The certificate states that the sum of $2,land statute (Laws 1894, c. 295, § 143e) cited 000 will be paid to the estate “in accordance land statute (Laws 1894, c. 295, § 143e) cited with and under the provisions of the laws ments of death benefits may be made only in the certificate presumably was the law ex

governing the order." The law mentioned the widow" and certain others of a class in which the plaintiff is not included. This isting at the time the certificate was issued.

Also it was a law authorizing payment to sentence is part of a lengthy statute regu- the estate, for otherwise the payment would lating fraternal organizations, prescribing not be “in accordance with and under” the the method of their incorporation, the priv- not be “in accordance with and under” the

law. ileges they shall enjoy, the reports they shall

[7] The agreement to "conform" contained make to the insurance commissioner, etc. in the application requires more consideraThere is nothing in this statute as a whole tion. This application was for membership to indicate that the Assembly of Maryland in a fraternal organization. The natural intended to vitiate any past transaction, or meaning of the agreement by the applicant to alter the effect of any outstanding cer- to conform to the by-laws, is that he shall tificate. The obvious purpose of the provi- conduct himself as a Heptasoph, in his resion quoted is to limit and regulate the fu-lations with the society and his fellow memture activities of fraternal organizations, bers, in conformity with its rules in force and it should be so interpreted.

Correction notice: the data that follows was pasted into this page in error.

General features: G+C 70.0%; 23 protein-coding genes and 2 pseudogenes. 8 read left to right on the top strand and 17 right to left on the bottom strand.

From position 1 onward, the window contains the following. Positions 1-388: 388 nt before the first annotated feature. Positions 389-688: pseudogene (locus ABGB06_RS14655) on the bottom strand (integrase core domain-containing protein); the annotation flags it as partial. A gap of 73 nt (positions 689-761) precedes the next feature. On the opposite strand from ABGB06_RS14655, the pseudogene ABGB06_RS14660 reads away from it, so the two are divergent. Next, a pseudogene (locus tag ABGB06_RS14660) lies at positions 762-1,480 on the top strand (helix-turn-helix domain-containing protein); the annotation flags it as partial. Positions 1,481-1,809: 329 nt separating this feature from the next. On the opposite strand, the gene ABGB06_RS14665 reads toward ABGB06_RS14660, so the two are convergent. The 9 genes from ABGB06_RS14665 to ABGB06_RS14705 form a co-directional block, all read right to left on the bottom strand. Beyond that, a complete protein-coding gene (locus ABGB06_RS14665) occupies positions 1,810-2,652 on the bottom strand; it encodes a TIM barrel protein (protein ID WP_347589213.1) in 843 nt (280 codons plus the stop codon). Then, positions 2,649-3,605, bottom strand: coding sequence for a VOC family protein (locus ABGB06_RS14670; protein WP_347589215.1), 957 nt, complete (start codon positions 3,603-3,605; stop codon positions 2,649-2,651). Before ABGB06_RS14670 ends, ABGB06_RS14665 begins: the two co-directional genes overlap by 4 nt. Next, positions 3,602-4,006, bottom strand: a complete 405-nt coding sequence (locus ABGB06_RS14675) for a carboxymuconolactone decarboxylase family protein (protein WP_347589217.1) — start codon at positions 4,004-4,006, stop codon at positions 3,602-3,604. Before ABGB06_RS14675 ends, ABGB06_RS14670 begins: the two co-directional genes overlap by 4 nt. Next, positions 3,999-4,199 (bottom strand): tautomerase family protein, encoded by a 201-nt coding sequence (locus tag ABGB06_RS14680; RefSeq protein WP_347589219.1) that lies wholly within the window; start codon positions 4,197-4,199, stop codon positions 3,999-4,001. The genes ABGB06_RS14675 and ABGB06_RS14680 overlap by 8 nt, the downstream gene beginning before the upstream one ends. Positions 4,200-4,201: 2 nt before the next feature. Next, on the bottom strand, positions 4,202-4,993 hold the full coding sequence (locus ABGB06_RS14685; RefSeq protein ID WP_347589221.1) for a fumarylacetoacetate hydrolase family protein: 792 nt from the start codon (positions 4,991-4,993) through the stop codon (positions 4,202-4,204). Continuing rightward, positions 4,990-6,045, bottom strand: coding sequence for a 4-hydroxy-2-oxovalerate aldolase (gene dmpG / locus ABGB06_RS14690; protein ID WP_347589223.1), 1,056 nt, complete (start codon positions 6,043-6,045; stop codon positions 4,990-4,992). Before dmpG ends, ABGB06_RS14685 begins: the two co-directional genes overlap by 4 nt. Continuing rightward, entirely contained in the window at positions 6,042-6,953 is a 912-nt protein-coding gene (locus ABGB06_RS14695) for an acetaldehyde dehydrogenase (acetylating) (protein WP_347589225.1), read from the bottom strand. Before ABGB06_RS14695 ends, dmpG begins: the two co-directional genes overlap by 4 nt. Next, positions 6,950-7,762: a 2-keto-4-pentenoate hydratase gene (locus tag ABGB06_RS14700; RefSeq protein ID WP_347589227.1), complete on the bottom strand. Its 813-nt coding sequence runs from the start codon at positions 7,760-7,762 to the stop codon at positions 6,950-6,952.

at the time of his election, or thereafter The superior court of Delaware, in a well- | adopted. That Mr. Clark conformed to the considered opinion by Chief Justice Lore, rules of the society is indicated by the addiscussed the act now before the court, and mitted fact that he was a member in good also the by-law pleaded in the first defense, standing at his death. It would certainly be and held that they were not retrospective, a strained construction of the agreement to and did not affect certificates issued before conform in all respects to the laws to contheir enactment. Emmons v. Supreme Con- strue it to mean that the applicant's insurclave, 6 Pennewill (Del.) 115, 63 Atl..871.